The United States has warned its citizens against travelling to Nigeria due to the COVID-19 pandemic.
The warning was contained in a travel advisory obtained on its website.
The advisory, which was dated August 6, also cautioned US citizens from travelling to 12 states in Nigeria over security challenges.
“Reconsider travel to Nigeria due to COVID-19. Some areas have increased risk,” it noted.
Among the security challenges listed in the advisory are terrorism, civil unrest, kidnapping, and maritime crime.
In a statement, titled, “Country Summary”, the US citizens were warned not to travel to Borno and Yobe and Adamawa states due to terrorism.
They were also asked to avoid Adamawa, Bauchi, Borno, Gombe, Kaduna, Kano, and Yobe states due to kidnapping
Other states listed are Akwa Ibom, Bayelsa, Cross Rivers, Delta, and Rivers states (with the exception of Port Harcourt) due to civil unrest, kidnapping, and maritime crime.
“Do not travel to Adamawa, Bauchi, Borno, Gombe, Kaduna, Kano, and Yobe states. The security situation in Northwest and Northeast Nigeria is fluid and unpredictable, particularly in the states listed above due to widespread inter-communal violence and kidnapping.
“Terrorist groups based in the Northeast target churches, schools, mosques, government installations, educational institutions, and entertainment venues. Approximately two million Nigerians have been displaced as a result of the violence in Northeast Nigeria.
“Do not travel to coastal areas of Akwa Ibom, Bayelsa, Cross Rivers, Delta, and Rivers states (with the exception of Port Harcourt) – Crime is rampant throughout Southern Nigeria, and there is a heightened risk of kidnapping and maritime crime, along with violent civil unrest and attacks against expatriate oil workers and facilities,” it read.
While giving a summary of security situation in Nigeria, it added, “Violent crime – such as armed robbery, assault, carjacking, kidnapping, and rape – is common throughout the country. Exercise extreme caution throughout the country due to the threat of indiscriminate violence.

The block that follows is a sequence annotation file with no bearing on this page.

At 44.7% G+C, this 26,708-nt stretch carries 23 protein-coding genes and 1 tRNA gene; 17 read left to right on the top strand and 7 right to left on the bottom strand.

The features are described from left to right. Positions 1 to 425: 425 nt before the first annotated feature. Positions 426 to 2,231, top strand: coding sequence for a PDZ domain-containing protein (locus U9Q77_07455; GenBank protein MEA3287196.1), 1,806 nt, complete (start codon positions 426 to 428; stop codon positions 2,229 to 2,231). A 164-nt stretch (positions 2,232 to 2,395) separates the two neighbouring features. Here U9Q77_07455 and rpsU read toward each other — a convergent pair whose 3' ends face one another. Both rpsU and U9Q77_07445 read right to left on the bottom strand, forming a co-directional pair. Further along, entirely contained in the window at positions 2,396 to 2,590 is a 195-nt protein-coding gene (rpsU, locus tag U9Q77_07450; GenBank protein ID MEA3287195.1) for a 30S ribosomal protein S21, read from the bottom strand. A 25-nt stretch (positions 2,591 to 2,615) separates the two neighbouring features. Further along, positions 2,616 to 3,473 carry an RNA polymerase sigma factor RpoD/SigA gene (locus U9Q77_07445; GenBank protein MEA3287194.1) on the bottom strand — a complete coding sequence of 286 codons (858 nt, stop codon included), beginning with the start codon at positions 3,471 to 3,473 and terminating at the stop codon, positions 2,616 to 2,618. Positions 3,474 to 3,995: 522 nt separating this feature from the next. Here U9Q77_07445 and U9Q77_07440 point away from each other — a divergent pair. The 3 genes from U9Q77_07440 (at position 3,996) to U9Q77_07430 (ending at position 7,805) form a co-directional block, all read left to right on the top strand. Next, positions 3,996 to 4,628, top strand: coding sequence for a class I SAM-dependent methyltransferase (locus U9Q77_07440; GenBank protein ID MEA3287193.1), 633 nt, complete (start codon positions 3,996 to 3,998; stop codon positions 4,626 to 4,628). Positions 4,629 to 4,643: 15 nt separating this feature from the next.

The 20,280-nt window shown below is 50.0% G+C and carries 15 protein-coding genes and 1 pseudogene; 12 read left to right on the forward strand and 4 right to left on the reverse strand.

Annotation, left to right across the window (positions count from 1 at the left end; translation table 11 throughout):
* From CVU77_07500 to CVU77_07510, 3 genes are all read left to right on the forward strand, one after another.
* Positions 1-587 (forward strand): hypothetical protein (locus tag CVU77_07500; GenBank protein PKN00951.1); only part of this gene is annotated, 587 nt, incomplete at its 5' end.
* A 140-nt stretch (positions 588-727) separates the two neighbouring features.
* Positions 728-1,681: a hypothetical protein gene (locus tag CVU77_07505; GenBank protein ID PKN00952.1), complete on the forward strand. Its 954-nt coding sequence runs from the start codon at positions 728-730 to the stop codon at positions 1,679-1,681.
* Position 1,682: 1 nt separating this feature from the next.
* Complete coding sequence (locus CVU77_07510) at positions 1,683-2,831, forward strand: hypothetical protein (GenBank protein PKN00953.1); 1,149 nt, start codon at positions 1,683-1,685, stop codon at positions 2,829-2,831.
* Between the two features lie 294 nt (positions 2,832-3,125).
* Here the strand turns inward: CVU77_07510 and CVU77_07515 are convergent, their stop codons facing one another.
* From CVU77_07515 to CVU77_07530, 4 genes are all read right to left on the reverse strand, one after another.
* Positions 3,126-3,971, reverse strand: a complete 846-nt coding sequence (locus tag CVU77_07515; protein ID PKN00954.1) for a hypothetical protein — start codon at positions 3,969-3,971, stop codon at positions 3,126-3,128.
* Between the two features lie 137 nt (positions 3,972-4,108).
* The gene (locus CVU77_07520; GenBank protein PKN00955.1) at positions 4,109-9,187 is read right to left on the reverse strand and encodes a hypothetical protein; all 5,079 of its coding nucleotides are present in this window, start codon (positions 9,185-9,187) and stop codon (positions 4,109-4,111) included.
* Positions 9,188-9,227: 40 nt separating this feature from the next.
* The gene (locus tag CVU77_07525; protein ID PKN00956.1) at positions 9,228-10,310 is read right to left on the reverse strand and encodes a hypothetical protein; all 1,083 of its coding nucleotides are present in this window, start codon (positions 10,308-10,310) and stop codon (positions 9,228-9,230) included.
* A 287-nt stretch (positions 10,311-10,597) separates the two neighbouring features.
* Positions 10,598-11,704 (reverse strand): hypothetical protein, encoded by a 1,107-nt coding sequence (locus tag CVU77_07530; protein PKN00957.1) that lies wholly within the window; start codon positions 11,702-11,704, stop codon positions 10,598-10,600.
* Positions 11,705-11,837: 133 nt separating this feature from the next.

“Terrorists continue plotting and carrying out attacks in Nigeria, especially in the Northeast. Terrorists may attack with little or no warning, targeting shopping centers, malls, markets, hotels, places of worship, restaurants, bars, schools, government installations, transportation hubs, and other places where crowds gather.
“Sporadic violence occurs between communities of farmers and herders in rural areas. There is maritime crime in the Gulf of Guinea.”
The statement also warned that “the US government has limited ability to provide emergency services to US citizens in many areas of Nigeria due to security conditions.”
It listed over 12 checklists to the US citizens who decide to travel to Nigeria.
Among the precautions are “carry proper identification, including a US passport with a current Nigerian visa if needed.
“Exercise caution when walking or driving at night. Review travel routes and times to vary your predictability.
“Do not physically resist any robbery attempt. Be extra vigilant when visiting banks or ATMs.
“Monitor local media for breaking events, and be prepared to adjust your plans. Be aware of your surroundings.
“Stay alert in locations frequented by Westerners. Avoid demonstrations and large political gatherings.
“Review the Crime and Safety Reports for Nigeria.”